So - does anyone have an idea which radio automation software is
1) easy to use, and
2) available for demos? (I know of only one software - Zara Radio - that's free, but it's a little more complicated to use)

Monday, July 6, 2009

Partying like whack!

So you've probably read from my previous blog that I'm through with my bachelors degree, eh? I guess it's time to party on and on and on. Yesterday, we watched Transformers 2 (a few friends of mine and I), and today, I went to a hotel (a friend of mine treated me for his birthday, in advance). Insane partying, but hey - I have a reason. Do you?

Speaking of partying, does anyone know the use of multiband compressors in music? Anyone got a sweet setting that I could use?

Saturday, July 4, 2009

Gmail's Labels

While I was on me exam break (the "me" was intentional), I did notice that Gmail changed it's labels layout (too many Ls in those two words). This time, it's nicer, and more convenient to hide the labels that we actually don't use!

According to the Gmail Blog,

1) New location for labels
You'll notice your labels in a new location on the left of your inbox (or on the right, for those of you using the Arabic, Hebrew, or Urdu versions of Gmail)

2) Label hiding and showing
You now have control over which of your labels show.

Now that is radical! It was actually a pain trying to fit both the labels and the "inbox" tag on my small 15" ancient CRT-based screen - this only makes life easier!

One drawback though: no right-side labels labs feature... except I never used that :P

Image source: The Gmail Blog


I finished my last exam of my bachelors degree yesterday. Who cares how the exams went when you're through with your degree?! I mean - c'mon! Who talks about studies when you're through with university... almost?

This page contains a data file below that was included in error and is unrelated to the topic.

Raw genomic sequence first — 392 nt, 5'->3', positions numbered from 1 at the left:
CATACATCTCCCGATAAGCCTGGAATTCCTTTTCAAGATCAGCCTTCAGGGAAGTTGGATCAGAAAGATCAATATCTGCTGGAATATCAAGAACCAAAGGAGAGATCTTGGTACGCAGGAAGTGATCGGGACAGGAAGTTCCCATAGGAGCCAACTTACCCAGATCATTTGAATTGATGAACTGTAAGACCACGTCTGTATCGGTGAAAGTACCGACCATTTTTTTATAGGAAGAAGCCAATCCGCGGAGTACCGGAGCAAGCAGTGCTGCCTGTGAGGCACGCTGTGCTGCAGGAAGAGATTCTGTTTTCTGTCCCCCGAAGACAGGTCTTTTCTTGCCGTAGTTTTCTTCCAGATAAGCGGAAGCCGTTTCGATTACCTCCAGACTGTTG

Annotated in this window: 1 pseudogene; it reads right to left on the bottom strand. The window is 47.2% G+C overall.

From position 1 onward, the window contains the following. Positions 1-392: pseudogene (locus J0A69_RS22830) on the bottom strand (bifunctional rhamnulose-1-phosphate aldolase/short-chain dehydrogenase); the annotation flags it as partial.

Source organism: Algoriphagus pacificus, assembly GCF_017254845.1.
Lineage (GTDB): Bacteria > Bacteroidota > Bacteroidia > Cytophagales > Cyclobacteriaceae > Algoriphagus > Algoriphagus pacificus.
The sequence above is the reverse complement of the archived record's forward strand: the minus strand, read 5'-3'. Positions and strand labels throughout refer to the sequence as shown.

Now I have 6 weeks to spend before starting my MBA degree. Not that I'm looking forward to it, but hey - 6 weeks is still a break. I'm trying to be happy while I can LOL.

And today, I got this joke from a mailing list, entitled "Celebate"


A young monk arrives at the monastery. He is assigned to helping the other monks in
copying the old canons and laws of the church by hand.

He notices, however, that all of the monks are copying from copies,
not from the original manuscript. So, the new monk goes to the head abbot to
question this, pointing out that if someone made even a small error in the first copy,
it would never be picked up! In fact, that error would be continued in all of the
subsequent copies.

The head monk, says, "We have been copying from the copies for centuries,
but you make a good point, my son."

He goes down into the dark caves underneath the monastery where the original
manuscripts are held as archives in a locked vault that hasn't been opened for hundreds
of years. Hours go by and nobody sees the old abbot.

So, the young monk gets worried and goes down to look for him.
He sees him banging his head against the wall and wailing.

"We missed the R!
We missed the R!
We missed the R!"

His forehead is all bloody and bruised and he is crying
uncontrollably. The young monk asks the old abbot, "What's wrong, father?"
With A choking voice, the old abbot replies, "The word was..